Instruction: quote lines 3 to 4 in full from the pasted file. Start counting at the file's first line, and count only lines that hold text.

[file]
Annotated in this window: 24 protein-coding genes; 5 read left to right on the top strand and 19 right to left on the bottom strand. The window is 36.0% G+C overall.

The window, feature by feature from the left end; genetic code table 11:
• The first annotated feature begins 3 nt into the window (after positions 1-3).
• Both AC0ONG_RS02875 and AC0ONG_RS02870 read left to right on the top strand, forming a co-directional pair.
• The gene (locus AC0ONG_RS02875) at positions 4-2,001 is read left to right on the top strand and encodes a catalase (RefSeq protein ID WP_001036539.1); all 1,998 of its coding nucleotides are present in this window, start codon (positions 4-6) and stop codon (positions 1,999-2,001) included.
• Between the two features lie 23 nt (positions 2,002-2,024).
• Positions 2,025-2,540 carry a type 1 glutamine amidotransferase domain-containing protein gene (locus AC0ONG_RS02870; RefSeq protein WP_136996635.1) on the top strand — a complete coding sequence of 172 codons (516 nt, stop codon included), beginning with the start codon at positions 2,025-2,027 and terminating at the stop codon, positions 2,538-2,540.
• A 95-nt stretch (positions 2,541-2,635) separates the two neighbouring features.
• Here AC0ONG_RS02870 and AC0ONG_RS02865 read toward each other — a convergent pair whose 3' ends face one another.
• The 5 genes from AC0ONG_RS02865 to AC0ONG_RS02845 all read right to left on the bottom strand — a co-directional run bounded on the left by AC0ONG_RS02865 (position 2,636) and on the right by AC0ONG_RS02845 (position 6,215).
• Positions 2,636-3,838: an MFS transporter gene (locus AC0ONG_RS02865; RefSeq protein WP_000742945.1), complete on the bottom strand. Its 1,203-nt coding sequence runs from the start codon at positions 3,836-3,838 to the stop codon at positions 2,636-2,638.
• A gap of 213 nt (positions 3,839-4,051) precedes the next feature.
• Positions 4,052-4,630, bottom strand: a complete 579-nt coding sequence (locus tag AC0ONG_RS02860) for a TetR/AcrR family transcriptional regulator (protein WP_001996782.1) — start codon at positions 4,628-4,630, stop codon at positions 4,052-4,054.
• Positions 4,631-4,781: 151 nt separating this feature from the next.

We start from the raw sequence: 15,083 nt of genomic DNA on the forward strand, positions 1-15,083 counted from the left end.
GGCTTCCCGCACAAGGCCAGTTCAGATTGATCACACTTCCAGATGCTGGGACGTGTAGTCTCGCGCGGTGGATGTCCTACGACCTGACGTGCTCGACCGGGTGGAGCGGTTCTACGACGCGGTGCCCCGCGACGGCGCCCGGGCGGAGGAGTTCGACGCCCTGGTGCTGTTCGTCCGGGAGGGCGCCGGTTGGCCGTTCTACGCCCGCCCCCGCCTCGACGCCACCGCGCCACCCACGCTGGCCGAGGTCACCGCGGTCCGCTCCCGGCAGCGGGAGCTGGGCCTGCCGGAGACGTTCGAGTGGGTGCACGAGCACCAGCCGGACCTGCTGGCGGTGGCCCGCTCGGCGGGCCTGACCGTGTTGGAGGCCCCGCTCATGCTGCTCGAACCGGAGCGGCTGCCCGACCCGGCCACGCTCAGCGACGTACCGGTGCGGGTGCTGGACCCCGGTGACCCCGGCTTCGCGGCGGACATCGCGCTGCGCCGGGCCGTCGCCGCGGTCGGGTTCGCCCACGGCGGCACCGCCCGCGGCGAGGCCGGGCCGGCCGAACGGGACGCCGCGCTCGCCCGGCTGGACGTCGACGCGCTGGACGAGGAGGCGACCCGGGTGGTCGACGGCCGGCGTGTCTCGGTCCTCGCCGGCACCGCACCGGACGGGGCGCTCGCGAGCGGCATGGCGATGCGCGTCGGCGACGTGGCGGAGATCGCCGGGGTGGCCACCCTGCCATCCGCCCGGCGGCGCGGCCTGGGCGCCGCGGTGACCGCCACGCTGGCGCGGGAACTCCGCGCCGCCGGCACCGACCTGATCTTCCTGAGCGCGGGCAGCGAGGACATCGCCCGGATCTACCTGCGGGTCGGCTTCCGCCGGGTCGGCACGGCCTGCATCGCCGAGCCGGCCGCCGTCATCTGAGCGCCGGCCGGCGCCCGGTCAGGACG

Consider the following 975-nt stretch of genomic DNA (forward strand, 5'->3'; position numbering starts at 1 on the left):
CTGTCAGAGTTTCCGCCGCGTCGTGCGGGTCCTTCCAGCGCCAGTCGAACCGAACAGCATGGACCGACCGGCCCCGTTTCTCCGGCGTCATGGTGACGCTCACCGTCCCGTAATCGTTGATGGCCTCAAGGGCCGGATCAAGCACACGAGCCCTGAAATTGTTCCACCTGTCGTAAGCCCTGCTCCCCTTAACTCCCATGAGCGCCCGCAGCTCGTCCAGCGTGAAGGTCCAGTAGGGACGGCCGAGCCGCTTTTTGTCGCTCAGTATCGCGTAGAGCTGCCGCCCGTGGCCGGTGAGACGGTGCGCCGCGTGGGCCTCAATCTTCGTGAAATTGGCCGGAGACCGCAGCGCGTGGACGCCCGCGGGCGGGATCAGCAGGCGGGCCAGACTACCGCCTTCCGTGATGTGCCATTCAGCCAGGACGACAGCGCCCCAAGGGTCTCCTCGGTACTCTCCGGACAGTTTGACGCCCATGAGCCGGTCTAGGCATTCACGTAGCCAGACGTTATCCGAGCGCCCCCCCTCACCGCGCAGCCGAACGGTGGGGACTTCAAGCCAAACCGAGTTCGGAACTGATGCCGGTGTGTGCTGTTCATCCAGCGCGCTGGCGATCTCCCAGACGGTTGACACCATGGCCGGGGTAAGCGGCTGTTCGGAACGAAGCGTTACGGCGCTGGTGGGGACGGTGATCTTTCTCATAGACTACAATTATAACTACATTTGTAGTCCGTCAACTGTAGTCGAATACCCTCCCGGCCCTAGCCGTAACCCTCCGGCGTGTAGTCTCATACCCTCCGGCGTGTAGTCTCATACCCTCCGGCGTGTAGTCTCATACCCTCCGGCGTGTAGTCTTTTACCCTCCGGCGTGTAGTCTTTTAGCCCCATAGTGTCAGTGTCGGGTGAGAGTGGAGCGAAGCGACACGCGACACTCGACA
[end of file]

• The first annotated feature begins 3 nt into the window (after positions 1-3).
• Both AC0ONG_RS02875 and AC0ONG_RS02870 read left to right on the top strand, forming a co-directional pair.